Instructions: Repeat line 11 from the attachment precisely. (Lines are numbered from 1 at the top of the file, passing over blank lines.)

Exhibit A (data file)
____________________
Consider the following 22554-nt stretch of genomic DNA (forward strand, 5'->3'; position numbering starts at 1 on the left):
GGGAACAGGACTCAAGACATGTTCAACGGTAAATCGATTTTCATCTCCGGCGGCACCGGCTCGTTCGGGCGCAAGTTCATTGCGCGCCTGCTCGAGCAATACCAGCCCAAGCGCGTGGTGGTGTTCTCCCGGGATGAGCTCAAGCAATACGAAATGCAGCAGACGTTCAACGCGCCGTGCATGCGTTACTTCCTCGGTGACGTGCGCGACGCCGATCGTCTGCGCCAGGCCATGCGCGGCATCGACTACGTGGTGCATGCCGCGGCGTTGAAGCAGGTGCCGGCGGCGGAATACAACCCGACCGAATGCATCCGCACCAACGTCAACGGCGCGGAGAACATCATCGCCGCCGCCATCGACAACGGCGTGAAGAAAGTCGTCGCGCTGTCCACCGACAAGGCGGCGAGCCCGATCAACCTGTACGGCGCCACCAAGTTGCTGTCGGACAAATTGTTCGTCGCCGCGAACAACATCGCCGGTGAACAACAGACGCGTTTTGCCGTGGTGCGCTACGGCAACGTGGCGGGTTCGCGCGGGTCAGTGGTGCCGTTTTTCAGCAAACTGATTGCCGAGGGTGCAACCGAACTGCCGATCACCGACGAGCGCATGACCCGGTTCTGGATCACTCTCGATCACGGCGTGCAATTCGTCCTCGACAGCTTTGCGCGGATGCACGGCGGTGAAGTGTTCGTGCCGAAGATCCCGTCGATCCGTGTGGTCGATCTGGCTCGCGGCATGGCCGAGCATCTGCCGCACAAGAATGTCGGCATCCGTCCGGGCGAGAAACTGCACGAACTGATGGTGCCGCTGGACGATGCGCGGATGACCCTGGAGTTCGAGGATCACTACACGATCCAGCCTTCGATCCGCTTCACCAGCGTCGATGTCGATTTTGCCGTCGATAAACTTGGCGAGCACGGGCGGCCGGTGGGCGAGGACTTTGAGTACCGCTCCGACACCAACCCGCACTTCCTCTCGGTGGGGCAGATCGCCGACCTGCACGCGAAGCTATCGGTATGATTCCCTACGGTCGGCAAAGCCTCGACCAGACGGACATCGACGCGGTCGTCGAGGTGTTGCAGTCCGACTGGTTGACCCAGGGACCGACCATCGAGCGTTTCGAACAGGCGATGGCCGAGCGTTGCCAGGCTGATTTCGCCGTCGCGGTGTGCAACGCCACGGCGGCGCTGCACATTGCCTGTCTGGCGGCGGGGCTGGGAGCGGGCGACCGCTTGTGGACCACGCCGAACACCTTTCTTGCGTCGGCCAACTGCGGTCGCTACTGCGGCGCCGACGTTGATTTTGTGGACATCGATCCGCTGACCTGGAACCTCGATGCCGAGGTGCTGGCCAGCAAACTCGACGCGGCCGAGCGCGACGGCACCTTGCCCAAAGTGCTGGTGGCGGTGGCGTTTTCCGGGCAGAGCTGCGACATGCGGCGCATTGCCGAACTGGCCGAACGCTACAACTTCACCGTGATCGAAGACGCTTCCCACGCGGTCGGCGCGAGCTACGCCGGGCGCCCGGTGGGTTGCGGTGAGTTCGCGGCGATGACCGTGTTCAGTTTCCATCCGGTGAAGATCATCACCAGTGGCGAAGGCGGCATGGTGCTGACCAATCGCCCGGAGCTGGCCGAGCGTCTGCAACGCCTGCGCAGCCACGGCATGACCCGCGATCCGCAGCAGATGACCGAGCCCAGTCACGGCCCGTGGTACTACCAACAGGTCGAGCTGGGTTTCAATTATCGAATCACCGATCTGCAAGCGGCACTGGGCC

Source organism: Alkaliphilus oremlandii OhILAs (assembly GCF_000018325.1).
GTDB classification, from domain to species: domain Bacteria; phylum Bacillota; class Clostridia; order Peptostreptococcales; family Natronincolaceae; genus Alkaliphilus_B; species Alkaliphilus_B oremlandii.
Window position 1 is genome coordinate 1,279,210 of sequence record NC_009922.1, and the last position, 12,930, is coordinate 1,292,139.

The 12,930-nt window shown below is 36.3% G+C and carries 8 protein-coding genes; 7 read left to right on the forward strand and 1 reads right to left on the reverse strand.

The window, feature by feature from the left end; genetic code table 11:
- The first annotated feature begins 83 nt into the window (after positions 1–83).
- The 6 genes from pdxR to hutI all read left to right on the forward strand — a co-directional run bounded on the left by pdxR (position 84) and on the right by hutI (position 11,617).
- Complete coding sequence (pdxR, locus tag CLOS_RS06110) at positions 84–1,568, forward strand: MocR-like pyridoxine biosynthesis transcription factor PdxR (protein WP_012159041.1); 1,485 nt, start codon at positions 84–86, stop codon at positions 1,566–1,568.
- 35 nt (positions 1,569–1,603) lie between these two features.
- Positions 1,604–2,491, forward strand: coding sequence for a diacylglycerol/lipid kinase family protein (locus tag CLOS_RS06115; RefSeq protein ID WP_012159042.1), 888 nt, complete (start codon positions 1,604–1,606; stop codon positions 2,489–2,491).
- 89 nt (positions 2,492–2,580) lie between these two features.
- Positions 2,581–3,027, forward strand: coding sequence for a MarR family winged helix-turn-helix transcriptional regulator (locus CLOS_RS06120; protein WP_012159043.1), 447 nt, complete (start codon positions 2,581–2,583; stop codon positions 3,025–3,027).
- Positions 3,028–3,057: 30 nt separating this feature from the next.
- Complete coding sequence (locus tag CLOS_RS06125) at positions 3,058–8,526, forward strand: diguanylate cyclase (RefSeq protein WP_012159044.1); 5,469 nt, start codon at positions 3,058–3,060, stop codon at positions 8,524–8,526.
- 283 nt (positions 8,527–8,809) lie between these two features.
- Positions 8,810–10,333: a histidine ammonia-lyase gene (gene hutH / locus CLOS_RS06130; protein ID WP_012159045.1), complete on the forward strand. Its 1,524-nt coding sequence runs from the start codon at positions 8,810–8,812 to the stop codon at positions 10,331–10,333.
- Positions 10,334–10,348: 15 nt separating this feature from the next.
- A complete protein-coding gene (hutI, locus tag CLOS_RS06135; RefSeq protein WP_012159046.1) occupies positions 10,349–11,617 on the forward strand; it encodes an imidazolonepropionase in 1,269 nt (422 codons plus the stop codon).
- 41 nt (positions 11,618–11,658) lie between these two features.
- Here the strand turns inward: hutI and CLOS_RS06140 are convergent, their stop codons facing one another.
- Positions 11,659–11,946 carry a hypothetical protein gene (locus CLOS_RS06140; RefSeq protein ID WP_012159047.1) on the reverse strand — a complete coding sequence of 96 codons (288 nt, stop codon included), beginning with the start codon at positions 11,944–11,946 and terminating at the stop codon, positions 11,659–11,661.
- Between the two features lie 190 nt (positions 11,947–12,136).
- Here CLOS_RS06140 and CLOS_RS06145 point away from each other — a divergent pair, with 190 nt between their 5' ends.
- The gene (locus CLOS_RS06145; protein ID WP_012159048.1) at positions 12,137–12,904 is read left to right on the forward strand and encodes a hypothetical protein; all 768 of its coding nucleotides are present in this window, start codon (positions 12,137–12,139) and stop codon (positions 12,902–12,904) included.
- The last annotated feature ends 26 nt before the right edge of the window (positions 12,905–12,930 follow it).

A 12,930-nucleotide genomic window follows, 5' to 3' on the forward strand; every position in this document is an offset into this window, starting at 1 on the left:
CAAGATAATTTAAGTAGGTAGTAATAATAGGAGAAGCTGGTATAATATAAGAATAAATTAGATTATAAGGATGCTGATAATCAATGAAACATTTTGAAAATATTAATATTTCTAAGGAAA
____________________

- 35 nt (positions 1,569–1,603) lie between these two features.